Wanjiku wa Ngugi puts together what she sees and smells

Authors Ngugi wa Thiong'o and his daughter Wanjiku wa Ngugi. Wanjiku wa Ngugi’s debut novel, The Fall of the Saints, has been getting good reviews since its release early this year. FILE PHOTO | EVAN MWANGI

Wanjiku wa Ngugi’s debut novel, The Fall of the Saints, has been getting good reviews since its release early this year.

As the second child of African literary giant Ngugi wa Thiong’o to be a celebrated writer goes to show that writing is in their DNA. The author talks about how her father’s works and words of wisdom have shaped her writing and what inspires her.

Did you always know you wanted to be a writer?

I wanted to be a playwright. At a young age, I attended numerous rehearsals and actual production of my father’s plays like The Trial of Dedan Kimathi. I think this must have had an impact on my young mind. So before I started writing stories, I wrote plays, some of which have come to life on stage.

Recently, I collaborated with my brother Mukoma wa Ngugi on writing a play, Love and Revolution with Miriam Makeba which is being staged around Finland.

Where did you get the idea for The Fall of Saints?

I wanted to tell a story about a woman finding her agency. I was also interested in the idea of surrogacy, but greatly disturbed by the idea of assembling babies in the wombs of poor and low-income women often for export to the West. So I wanted Mugure, the lead character of the novel, to find her strength, her power, if you like, by navigating the murky world of baby trafficking.

You have written short stories as well, where do you get the ideas from? 

Many years ago, I had a conversation with my father, and I asked him where his characters come from. “They pop up in my head,” he said. I didn’t understand what that meant, but when I started writing I found that they do indeed come to you, but I also learnt that writing is really also about commitment.

It’s hard work and it’s tedious, but when you stick to the process, the story does come to life. Also I learned that writing is not removed from the writer. In the sense that the characters and plots are a summary of the stories and events around you. Even if its fiction, it’s always in a way a reflection of what one sees, smells and hears in the environment around them.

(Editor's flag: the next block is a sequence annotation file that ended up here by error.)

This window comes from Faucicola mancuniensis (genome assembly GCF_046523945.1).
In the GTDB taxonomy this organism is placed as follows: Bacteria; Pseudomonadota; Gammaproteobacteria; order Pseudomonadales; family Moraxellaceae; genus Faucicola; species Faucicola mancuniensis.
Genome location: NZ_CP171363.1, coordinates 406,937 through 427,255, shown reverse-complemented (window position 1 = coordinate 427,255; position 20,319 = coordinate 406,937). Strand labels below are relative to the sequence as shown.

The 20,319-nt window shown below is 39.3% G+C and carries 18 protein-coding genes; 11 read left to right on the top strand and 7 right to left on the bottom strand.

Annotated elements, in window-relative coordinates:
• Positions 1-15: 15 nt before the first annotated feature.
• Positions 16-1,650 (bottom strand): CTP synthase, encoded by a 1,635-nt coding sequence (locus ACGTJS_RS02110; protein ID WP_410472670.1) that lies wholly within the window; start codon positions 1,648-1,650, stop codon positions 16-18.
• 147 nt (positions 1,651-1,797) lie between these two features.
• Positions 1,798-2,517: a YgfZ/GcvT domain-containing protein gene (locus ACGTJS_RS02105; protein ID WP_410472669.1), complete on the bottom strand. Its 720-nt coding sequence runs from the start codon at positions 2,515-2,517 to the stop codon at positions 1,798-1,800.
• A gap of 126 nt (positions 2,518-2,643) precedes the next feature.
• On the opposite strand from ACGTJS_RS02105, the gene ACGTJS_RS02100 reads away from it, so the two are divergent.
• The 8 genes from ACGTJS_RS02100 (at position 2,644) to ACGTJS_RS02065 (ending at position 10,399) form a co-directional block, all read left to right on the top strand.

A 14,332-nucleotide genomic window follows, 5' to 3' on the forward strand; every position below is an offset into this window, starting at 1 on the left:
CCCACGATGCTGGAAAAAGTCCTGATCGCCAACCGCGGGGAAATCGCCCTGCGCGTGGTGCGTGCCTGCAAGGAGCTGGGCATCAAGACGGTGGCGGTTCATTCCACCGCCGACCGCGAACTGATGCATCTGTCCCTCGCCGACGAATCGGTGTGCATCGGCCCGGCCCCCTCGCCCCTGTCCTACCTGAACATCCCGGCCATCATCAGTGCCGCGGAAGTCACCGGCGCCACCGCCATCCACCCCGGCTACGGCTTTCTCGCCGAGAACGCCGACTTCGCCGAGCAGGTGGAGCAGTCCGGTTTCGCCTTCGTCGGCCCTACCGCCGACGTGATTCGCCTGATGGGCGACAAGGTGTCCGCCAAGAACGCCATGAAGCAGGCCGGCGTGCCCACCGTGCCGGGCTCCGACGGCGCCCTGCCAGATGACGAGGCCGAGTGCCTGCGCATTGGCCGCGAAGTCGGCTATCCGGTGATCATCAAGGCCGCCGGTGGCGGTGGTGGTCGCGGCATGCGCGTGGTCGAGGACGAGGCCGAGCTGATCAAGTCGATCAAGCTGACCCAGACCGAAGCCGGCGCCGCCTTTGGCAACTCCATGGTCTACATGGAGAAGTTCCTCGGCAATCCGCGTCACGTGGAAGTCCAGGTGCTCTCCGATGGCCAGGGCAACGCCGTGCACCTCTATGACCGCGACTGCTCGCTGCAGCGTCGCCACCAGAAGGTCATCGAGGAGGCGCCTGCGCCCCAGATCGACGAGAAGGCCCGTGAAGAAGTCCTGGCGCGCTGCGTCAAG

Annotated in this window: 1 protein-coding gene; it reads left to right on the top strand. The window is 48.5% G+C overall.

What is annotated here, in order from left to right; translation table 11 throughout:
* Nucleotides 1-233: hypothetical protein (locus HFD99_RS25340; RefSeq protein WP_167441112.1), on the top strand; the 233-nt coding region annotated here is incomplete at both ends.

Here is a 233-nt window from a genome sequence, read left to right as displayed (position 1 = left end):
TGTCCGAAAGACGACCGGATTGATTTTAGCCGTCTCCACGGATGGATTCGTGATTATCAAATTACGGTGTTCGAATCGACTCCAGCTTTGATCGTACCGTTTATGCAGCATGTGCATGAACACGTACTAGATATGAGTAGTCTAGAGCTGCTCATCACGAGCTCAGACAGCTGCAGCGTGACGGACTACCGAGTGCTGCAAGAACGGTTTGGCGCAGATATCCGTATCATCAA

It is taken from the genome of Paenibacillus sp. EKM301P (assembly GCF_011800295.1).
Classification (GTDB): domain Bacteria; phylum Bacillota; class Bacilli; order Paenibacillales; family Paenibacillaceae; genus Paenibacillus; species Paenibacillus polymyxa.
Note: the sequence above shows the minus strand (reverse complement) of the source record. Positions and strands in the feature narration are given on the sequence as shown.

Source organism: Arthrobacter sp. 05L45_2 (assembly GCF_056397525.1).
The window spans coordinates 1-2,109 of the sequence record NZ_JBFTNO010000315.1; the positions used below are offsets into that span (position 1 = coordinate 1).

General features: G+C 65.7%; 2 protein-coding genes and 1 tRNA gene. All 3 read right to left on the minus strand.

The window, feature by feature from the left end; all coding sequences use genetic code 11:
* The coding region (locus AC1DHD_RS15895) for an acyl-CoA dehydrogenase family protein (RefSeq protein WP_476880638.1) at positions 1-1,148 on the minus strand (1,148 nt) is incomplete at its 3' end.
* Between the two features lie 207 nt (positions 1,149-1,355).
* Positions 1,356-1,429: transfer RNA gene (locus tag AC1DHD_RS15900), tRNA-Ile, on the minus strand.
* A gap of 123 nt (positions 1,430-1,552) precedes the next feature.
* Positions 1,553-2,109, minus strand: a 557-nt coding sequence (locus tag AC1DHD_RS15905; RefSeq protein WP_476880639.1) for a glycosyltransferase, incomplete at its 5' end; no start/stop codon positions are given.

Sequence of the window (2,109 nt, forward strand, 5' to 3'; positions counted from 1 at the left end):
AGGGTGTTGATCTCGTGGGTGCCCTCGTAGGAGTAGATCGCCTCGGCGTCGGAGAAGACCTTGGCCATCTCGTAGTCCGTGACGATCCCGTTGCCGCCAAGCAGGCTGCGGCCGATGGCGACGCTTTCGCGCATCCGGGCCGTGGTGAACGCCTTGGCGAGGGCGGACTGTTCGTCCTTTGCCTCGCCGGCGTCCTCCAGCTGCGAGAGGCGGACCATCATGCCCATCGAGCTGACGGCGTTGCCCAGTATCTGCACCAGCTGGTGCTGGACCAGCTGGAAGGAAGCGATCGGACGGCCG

What motivates you every day?

I find motivation from many things. From my five-year-old daughter, Nyambura; she has such creative energy, my parents, siblings and friends, fellow artists, books, jogging and meditation.

Did you feel the pressure that your debut novel needs to be “perfect” especially when people learn who your father is?

Not really. Had I done that, I don’t think I would have finished writing the novel. Not to say that I wasn’t aware of comparisons being made, but I did not focus my attention on that. Besides, I was raised to have my voice.

The numerous reviews of The Fall of Saints point out that it has too many themes. Did you do it on purpose?

No. But I also did not want to tell a linear story. Life is complicated, we live layered lives. So, mine was to capture the fullness of the lead character, a Kenyan woman living in the US who wakes up to her power as a citizen of the world, who realises that she has the ability and the strength to bring about change.

To capture that popular phrase by women in South Africa in protest against apartheid, “Now you have touched the woman, you have struck a rock.”

If given a chance now to change something in the book, would you? And what would it be?

I would not change anything.

Working on something new?  

I have been writing short stories and currently working on another theatre script as I complete my second novel.

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